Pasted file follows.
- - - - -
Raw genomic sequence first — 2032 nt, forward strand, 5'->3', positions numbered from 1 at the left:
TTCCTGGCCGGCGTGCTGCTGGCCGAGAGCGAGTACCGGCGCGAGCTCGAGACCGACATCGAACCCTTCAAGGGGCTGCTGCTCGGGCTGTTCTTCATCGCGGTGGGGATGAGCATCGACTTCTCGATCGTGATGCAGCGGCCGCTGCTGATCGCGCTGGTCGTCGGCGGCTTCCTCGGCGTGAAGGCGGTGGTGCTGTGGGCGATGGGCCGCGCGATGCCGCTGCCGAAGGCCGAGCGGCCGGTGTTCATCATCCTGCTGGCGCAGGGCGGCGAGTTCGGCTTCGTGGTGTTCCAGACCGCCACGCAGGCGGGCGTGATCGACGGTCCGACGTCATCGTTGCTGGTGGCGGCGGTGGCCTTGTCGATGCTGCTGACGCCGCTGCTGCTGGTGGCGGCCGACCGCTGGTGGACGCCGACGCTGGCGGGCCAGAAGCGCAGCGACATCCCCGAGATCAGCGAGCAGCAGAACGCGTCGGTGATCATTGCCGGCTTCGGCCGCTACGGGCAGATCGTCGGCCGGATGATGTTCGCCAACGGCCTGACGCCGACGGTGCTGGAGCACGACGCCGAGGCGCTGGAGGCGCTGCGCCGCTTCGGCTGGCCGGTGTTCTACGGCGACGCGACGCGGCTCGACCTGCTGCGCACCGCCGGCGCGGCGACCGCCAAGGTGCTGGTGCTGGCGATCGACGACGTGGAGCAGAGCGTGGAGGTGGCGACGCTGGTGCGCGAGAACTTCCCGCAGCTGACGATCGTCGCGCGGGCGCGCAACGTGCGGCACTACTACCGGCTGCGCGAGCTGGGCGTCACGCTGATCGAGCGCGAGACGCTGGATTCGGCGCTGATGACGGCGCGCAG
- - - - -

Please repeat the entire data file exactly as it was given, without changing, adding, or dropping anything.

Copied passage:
Raw genomic sequence first — 2032 nt, forward strand, 5'->3', positions numbered from 1 at the left:
TTCCTGGCCGGCGTGCTGCTGGCCGAGAGCGAGTACCGGCGCGAGCTCGAGACCGACATCGAACCCTTCAAGGGGCTGCTGCTCGGGCTGTTCTTCATCGCGGTGGGGATGAGCATCGACTTCTCGATCGTGATGCAGCGGCCGCTGCTGATCGCGCTGGTCGTCGGCGGCTTCCTCGGCGTGAAGGCGGTGGTGCTGTGGGCGATGGGCCGCGCGATGCCGCTGCCGAAGGCCGAGCGGCCGGTGTTCATCATCCTGCTGGCGCAGGGCGGCGAGTTCGGCTTCGTGGTGTTCCAGACCGCCACGCAGGCGGGCGTGATCGACGGTCCGACGTCATCGTTGCTGGTGGCGGCGGTGGCCTTGTCGATGCTGCTGACGCCGCTGCTGCTGGTGGCGGCCGACCGCTGGTGGACGCCGACGCTGGCGGGCCAGAAGCGCAGCGACATCCCCGAGATCAGCGAGCAGCAGAACGCGTCGGTGATCATTGCCGGCTTCGGCCGCTACGGGCAGATCGTCGGCCGGATGATGTTCGCCAACGGCCTGACGCCGACGGTGCTGGAGCACGACGCCGAGGCGCTGGAGGCGCTGCGCCGCTTCGGCTGGCCGGTGTTCTACGGCGACGCGACGCGGCTCGACCTGCTGCGCACCGCCGGCGCGGCGACCGCCAAGGTGCTGGTGCTGGCGATCGACGACGTGGAGCAGAGCGTGGAGGTGGCGACGCTGGTGCGCGAGAACTTCCCGCAGCTGACGATCGTCGCGCGGGCGCGCAACGTGCGGCACTACTACCGGCTGCGCGAGCTGGGCGTCACGCTGATCGAGCGCGAGACGCTGGATTCGGCGCTGATGACGGCGCGCAG